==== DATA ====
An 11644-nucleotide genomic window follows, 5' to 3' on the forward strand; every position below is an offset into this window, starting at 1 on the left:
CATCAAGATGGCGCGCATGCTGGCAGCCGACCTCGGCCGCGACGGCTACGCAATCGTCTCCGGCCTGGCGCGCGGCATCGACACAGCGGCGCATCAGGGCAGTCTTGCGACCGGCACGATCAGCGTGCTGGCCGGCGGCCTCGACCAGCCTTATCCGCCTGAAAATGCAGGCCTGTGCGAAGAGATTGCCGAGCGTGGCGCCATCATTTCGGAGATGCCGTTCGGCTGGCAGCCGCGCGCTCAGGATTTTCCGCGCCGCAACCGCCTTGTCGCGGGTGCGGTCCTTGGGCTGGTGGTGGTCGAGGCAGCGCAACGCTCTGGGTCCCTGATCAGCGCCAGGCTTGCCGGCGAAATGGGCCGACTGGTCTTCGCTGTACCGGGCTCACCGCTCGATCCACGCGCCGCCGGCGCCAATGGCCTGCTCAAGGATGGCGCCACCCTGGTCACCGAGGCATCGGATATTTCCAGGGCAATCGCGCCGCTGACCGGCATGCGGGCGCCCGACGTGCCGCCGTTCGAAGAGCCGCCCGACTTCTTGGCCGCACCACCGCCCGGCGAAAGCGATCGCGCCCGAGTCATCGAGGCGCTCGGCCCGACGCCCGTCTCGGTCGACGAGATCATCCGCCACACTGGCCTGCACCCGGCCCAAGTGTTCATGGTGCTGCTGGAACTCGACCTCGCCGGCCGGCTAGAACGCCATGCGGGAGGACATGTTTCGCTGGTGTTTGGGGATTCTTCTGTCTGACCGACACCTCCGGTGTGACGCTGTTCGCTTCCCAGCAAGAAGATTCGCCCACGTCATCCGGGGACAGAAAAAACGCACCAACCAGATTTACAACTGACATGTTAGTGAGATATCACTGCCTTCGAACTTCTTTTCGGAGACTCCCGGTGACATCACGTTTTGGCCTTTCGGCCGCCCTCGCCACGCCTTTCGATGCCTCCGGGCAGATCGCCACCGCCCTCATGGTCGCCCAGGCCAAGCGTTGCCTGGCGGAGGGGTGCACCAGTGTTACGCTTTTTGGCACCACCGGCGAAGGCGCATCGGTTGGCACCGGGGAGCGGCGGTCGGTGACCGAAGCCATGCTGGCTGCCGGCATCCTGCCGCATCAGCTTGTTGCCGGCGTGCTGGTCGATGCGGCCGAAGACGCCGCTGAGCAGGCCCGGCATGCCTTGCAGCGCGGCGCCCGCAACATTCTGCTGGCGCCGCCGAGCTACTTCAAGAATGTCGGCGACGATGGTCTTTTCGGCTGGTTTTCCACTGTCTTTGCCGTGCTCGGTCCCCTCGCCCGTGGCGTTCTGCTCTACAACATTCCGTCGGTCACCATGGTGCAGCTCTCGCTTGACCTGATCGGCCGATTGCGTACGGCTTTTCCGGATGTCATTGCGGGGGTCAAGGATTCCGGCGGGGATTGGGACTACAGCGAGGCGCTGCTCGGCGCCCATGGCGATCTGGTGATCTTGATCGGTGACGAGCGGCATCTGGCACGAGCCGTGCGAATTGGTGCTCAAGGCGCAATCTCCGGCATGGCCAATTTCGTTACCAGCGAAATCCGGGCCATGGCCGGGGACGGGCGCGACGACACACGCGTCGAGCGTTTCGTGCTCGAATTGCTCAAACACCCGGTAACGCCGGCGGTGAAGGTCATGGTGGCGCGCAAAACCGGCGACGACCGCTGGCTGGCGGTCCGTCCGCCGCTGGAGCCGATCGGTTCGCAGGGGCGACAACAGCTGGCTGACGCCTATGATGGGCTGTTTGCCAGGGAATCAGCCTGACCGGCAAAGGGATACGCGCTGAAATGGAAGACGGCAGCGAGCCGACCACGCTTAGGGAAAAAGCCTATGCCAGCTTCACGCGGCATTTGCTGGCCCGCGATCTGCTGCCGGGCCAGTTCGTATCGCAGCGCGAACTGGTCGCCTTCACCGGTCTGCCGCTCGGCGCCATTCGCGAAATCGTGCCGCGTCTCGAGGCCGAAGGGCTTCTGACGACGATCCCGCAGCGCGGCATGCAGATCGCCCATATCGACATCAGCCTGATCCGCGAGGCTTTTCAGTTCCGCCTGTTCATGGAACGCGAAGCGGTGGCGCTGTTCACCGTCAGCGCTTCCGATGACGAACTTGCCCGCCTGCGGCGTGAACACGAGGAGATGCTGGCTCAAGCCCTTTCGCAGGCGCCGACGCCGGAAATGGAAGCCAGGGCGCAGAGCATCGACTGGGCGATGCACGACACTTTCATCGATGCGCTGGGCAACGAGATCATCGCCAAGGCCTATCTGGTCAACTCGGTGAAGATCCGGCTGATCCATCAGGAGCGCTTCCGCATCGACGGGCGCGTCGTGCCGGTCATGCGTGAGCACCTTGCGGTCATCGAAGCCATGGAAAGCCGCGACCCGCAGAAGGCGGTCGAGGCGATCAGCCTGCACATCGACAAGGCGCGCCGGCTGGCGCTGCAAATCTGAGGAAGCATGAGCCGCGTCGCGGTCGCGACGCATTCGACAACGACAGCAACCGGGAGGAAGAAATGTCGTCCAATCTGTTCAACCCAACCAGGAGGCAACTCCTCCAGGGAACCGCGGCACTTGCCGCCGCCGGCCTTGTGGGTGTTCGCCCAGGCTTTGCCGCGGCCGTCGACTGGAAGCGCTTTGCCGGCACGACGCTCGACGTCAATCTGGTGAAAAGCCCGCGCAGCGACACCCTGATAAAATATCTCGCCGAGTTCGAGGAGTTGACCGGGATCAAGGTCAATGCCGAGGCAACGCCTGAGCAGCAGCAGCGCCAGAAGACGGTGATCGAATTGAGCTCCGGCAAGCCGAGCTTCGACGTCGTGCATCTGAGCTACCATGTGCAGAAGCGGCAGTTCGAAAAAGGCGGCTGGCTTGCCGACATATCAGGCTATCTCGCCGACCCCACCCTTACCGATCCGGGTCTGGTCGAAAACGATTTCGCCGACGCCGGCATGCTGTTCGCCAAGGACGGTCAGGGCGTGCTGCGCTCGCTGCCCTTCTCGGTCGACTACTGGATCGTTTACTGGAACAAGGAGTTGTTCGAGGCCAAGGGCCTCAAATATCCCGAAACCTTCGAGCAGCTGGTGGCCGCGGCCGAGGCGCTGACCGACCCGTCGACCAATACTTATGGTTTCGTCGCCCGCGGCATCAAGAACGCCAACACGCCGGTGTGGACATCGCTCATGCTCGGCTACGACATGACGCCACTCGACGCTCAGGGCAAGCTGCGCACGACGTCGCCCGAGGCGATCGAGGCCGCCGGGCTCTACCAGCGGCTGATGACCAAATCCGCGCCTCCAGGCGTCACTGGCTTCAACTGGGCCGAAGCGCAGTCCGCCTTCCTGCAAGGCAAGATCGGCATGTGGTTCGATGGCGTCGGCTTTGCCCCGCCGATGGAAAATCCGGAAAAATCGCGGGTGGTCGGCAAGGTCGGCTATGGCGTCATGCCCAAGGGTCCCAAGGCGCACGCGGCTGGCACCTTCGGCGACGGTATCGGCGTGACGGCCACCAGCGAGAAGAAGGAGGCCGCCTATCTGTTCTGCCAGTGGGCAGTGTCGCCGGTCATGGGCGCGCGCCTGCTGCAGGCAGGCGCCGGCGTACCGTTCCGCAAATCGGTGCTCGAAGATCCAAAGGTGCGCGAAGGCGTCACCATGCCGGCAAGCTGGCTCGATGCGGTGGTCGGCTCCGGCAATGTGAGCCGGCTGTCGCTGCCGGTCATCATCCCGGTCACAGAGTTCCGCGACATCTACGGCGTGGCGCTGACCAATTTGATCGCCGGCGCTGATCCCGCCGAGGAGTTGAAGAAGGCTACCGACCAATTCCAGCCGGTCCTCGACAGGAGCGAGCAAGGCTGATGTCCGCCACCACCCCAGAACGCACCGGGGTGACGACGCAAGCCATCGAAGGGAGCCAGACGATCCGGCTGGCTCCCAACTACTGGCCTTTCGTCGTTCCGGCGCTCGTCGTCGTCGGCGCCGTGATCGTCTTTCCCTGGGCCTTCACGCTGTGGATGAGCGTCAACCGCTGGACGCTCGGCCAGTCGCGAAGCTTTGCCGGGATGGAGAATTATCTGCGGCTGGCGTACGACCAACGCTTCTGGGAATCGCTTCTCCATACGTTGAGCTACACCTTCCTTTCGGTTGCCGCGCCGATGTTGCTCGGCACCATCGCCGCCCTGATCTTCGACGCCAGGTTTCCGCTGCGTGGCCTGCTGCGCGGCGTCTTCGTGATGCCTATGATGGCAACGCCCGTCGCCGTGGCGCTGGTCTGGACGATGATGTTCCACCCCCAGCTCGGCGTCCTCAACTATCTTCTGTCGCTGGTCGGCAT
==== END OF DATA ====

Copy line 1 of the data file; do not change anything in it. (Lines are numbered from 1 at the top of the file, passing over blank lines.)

An 11644-nucleotide genomic window follows, 5' to 3' on the forward strand; every position below is an offset into this window, starting at 1 on the left: